Disputes Raiders of the Armed Toyotas

Libya loses face, a base and a bomber in its war with Chad

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Wrapped in desert scarves against the blowing sand, some 2,000 Chadian troops raced into southern Libya aboard four-wheel-drive Toyota pickups mounted with machine guns. The raiders overran the Maaten es Sarra military base 60 miles inside Libya and demolished all the arms and aircraft they could find. Then, traveling without lights beneath the moon and stars, the troops sped home. It was the first time Chad had invaded Libya since their border conflict began 14 years ago. Officials in N'Djamena, Chad's capital, claimed that the attack killed 1,713 Libyans and destroyed 26 planes and at least 70 tanks. Libya disputed the figures, but the casualties appeared to be the heaviest of the war. The raid, declared Chad, "must be written in gold letters in the great book of victories."

Only a week earlier the Libyans had managed to reverse a string of Chadian victories by retaking a key oasis town near the border. Angered by the setback at Maaten es Sarra, Libyan Leader Muammar Gaddafi last week ordered a retaliatory air strike on N'Djamena. But as two Soviet-built Tupolev-22 bombers approached the capital, French troops fired a U.S.-made Hawk antiaircraft missile. One of the jets exploded in a green phosphorescent fireball, and the other fled toward Libya. Two other Tupolevs later struck the town of Abeche, some 400 miles to the east, killing two civilians but missing their target, an airstrip.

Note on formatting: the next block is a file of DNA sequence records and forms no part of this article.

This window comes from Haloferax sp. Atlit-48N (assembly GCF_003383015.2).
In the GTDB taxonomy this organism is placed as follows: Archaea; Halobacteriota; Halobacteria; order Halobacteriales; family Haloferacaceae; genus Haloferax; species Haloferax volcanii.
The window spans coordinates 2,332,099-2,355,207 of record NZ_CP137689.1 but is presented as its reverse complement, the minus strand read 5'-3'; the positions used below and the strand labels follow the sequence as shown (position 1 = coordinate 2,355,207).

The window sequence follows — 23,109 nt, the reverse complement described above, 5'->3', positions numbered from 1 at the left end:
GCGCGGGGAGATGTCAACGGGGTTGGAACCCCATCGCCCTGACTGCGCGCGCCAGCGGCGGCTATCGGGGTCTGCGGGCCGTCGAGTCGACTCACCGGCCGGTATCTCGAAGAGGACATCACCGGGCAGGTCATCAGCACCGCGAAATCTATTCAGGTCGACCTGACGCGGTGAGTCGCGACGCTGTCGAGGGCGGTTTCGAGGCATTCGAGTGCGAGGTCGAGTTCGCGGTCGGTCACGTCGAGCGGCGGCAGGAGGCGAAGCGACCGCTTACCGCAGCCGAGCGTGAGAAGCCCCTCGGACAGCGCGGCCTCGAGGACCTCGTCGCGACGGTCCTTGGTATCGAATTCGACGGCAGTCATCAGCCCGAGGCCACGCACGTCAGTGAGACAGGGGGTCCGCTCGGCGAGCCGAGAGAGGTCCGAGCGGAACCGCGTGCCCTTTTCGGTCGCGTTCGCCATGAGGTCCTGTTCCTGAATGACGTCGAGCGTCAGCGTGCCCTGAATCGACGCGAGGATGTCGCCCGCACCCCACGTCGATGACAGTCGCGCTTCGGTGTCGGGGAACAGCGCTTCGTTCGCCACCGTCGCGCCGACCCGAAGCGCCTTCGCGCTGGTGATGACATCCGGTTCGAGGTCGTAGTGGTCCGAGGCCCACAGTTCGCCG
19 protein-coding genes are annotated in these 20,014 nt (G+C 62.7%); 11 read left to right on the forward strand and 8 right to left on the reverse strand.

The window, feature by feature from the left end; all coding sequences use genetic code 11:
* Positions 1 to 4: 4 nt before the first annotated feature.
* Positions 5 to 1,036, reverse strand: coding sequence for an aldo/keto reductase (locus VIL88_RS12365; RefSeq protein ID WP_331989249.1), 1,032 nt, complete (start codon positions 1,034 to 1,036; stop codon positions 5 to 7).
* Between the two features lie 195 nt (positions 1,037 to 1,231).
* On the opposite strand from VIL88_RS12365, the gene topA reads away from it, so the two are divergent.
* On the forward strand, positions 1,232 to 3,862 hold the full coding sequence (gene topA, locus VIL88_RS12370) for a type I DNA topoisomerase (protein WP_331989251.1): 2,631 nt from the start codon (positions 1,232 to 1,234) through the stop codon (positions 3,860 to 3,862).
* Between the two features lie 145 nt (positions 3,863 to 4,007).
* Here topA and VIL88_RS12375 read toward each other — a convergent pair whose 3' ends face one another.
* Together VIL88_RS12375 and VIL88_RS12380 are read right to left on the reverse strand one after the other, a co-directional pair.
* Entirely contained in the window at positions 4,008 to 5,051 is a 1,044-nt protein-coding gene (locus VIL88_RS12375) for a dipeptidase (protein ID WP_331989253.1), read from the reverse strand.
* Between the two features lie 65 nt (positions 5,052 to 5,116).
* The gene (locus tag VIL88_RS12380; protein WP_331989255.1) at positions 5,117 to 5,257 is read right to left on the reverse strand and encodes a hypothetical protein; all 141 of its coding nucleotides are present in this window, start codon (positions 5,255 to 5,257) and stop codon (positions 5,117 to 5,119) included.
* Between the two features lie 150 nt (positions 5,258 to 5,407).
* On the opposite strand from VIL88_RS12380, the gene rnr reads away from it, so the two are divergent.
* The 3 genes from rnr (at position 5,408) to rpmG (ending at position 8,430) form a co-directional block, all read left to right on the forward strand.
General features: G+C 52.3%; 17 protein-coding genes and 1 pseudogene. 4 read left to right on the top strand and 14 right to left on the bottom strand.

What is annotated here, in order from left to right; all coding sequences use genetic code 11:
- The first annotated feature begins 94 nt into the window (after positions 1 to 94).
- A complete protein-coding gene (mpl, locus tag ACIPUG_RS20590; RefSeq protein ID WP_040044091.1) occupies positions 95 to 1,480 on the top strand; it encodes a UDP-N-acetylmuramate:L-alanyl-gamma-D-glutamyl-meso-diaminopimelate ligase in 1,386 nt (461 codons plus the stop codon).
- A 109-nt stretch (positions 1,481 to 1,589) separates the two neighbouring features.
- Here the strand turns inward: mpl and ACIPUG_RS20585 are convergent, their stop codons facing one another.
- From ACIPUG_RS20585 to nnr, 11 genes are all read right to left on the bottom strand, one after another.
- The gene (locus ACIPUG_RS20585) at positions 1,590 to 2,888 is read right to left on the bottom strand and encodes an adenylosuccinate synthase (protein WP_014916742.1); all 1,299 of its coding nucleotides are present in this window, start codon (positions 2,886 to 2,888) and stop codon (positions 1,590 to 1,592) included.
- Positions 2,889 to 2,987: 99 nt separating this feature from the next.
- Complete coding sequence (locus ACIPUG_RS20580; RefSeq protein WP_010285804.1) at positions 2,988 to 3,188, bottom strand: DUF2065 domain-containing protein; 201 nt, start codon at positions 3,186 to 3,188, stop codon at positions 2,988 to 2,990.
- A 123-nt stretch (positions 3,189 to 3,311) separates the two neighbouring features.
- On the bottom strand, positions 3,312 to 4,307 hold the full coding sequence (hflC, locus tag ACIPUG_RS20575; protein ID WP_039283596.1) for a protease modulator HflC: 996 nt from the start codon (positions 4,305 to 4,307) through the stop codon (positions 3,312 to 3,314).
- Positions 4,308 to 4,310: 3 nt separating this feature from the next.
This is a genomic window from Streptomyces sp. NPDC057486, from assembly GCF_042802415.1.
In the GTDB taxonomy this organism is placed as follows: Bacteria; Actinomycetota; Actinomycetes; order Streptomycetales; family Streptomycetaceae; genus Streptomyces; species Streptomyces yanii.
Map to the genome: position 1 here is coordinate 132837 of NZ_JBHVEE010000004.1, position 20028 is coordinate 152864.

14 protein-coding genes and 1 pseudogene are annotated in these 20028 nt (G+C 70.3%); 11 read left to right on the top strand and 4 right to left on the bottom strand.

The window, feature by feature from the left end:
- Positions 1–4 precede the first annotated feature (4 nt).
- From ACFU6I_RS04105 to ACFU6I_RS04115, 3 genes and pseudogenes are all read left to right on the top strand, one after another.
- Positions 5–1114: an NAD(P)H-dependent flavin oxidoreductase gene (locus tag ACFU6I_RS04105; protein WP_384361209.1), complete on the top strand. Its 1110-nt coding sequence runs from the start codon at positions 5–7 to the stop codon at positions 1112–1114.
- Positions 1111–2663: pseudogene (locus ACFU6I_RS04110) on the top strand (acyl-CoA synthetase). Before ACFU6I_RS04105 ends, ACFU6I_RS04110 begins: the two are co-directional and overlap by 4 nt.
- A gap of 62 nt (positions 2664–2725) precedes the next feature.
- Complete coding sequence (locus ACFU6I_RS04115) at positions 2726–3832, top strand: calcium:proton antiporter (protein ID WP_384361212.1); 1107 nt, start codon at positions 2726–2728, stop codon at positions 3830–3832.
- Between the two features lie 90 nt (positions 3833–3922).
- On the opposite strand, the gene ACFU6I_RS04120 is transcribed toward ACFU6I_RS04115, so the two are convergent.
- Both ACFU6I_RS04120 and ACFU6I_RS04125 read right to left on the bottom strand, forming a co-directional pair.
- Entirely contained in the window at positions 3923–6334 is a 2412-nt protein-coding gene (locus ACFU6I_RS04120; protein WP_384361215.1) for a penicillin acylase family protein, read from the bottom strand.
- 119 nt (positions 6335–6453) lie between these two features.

The downing over N'Djamena provoked a shrill outcry in Tripoli. The Libyan news agency JANA called the raid a "combined Franco-American military action" and charged that Washington and Paris were "behind the aggression against Libya." In Paris, Libyan diplomats accused France of bearing "direct responsibility" for the escalation of the war. Libyan Ambassador Hamed el Houderi warned that "those who put oil on the fire risked getting burned."

The failed air raid marked a turning point in France's role in the conflict, which has raged over Libyan claims to the reputedly uranium-rich Aozou Strip in northern Chad. While France maintains a 1,300-troop garrison in Chad and has provided some $90 million in military aid this year to its former colony, the French have resisted being drawn deeper into the conflict. Defense Minister Andre Giraud expressed "deepest regrets" over the stepped-up fighting, though he declared that France will continue to defend the Chadian capital from attack. Premier Jacques Chirac last week repeated calls for a "negotiated solution" to the war. Though France supports Chadian President Hissene Habre's claim to the Aozou Strip, the Chirac government would prefer to have the issue settled by international arbitration. Chad's African neighbors take similar positions. At week's end Chad and Libya agreed to accept a cease-fire proposed by the Organization of African Unity. Zambian President Kenneth Kaunda said he was seeking to begin peace talks between the two countries.

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